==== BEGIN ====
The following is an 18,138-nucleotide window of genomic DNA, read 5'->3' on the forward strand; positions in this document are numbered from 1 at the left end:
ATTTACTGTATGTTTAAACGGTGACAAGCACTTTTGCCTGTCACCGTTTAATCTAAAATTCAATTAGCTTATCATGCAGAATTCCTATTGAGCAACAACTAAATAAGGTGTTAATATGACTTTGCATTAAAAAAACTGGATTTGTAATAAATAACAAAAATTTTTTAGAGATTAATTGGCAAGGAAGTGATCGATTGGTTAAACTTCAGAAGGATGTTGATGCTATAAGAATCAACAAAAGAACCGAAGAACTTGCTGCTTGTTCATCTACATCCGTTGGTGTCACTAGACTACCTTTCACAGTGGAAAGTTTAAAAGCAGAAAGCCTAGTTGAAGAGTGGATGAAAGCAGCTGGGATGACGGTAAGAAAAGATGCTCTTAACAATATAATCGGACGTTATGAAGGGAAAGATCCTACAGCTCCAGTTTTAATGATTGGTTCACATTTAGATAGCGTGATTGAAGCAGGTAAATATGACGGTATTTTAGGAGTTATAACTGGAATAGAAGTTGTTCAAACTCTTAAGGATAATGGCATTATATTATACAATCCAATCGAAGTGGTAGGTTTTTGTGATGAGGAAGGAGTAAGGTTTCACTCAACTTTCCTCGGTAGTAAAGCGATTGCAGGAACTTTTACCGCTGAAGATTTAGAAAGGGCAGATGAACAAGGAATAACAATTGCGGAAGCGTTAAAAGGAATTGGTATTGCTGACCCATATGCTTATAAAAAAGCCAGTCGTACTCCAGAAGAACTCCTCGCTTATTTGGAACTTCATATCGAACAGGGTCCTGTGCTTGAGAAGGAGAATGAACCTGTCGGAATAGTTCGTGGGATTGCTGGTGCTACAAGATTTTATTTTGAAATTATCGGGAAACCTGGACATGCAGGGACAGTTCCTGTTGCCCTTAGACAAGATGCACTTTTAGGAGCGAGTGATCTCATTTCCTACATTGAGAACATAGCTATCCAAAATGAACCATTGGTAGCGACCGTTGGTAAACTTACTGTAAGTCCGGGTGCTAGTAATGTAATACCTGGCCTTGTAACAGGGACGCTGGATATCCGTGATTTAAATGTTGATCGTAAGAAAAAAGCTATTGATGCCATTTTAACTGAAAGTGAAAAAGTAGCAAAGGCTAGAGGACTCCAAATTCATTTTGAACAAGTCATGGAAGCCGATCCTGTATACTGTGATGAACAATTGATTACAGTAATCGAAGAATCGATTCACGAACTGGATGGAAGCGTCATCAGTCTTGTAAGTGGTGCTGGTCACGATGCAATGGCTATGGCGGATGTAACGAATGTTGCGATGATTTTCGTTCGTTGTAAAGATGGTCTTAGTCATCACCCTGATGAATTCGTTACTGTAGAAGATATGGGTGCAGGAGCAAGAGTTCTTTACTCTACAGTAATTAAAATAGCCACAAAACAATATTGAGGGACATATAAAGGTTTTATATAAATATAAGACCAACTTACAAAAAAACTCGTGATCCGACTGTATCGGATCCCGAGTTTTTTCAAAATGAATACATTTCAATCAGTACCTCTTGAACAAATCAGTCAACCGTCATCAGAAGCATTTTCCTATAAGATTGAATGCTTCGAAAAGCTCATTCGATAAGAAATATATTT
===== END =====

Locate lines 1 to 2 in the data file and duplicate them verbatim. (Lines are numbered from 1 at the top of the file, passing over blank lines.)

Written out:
The following is an 18,138-nucleotide window of genomic DNA, read 5'->3' on the forward strand; positions in this document are numbered from 1 at the left end:
ATTTACTGTATGTTTAAACGGTGACAAGCACTTTTGCCTGTCACCGTTTAATCTAAAATTCAATTAGCTTATCATGCAGAATTCCTATTGAGCAACAACTAAATAAGGTGTTAATATGACTTTGCATTAAAAAAACTGGATTTGTAATAAATAACAAAAATTTTTTAGAGATTAATTGGCAAGGAAGTGATCGATTGGTTAAACTTCAGAAGGATGTTGATGCTATAAGAATCAACAAAAGAACCGAAGAACTTGCTGCTTGTTCATCTACATCCGTTGGTGTCACTAGACTACCTTTCACAGTGGAAAGTTTAAAAGCAGAAAGCCTAGTTGAAGAGTGGATGAAAGCAGCTGGGATGACGGTAAGAAAAGATGCTCTTAACAATATAATCGGACGTTATGAAGGGAAAGATCCTACAGCTCCAGTTTTAATGATTGGTTCACATTTAGATAGCGTGATTGAAGCAGGTAAATATGACGGTATTTTAGGAGTTATAACTGGAATAGAAGTTGTTCAAACTCTTAAGGATAATGGCATTATATTATACAATCCAATCGAAGTGGTAGGTTTTTGTGATGAGGAAGGAGTAAGGTTTCACTCAACTTTCCTCGGTAGTAAAGCGATTGCAGGAACTTTTACCGCTGAAGATTTAGAAAGGGCAGATGAACAAGGAATAACAATTGCGGAAGCGTTAAAAGGAATTGGTATTGCTGACCCATATGCTTATAAAAAAGCCAGTCGTACTCCAGAAGAACTCCTCGCTTATTTGGAACTTCATATCGAACAGGGTCCTGTGCTTGAGAAGGAGAATGAACCTGTCGGAATAGTTCGTGGGATTGCTGGTGCTACAAGATTTTATTTTGAAATTATCGGGAAACCTGGACATGCAGGGACAGTTCCTGTTGCCCTTAGACAAGATGCACTTTTAGGAGCGAGTGATCTCATTTCCTACATTGAGAACATAGCTATCCAAAATGAACCATTGGTAGCGACCGTTGGTAAACTTACTGTAAGTCCGGGTGCTAGTAATGTAATACCTGGCCTTGTAACAGGGACGCTGGATATCCGTGATTTAAATGTTGATCGTAAGAAAAAAGCTATTGATGCCATTTTAACTGAAAGTGAAAAAGTAGCAAAGGCTAGAGGACTCCAAATTCATTTTGAACAAGTCATGGAAGCCGATCCTGTATACTGTGATGAACAATTGATTACAGTAATCGAAGAATCGATTCACGAACTGGATGGAAGCGTCATCAGTCTTGTAAGTGGTGCTGGTCACGATGCAATGGCTATGGCGGATGTAACGAATGTTGCGATGATTTTCGTTCGTTGTAAAGATGGTCTTAGTCATCACCCTGATGAATTCGTTACTGTAGAAGATATGGGTGCAGGAGCAAGAGTTCTTTACTCTACAGTAATTAAAATAGCCACAAAACAATATTGAGGGACATATAAAGGTTTTATATAAATATAAGACCAACTTACAAAAAAACTCGTGATCCGACTGTATCGGATCCCGAGTTTTTTCAAAATGAATACATTTCAATCAGTACCTCTTGAACAAATCAGTCAACCGTCATCAGAAGCATTTTCCTATAAGATTGAATGCTTCGAAAAGCTCATTCGATAAGAAATATATTT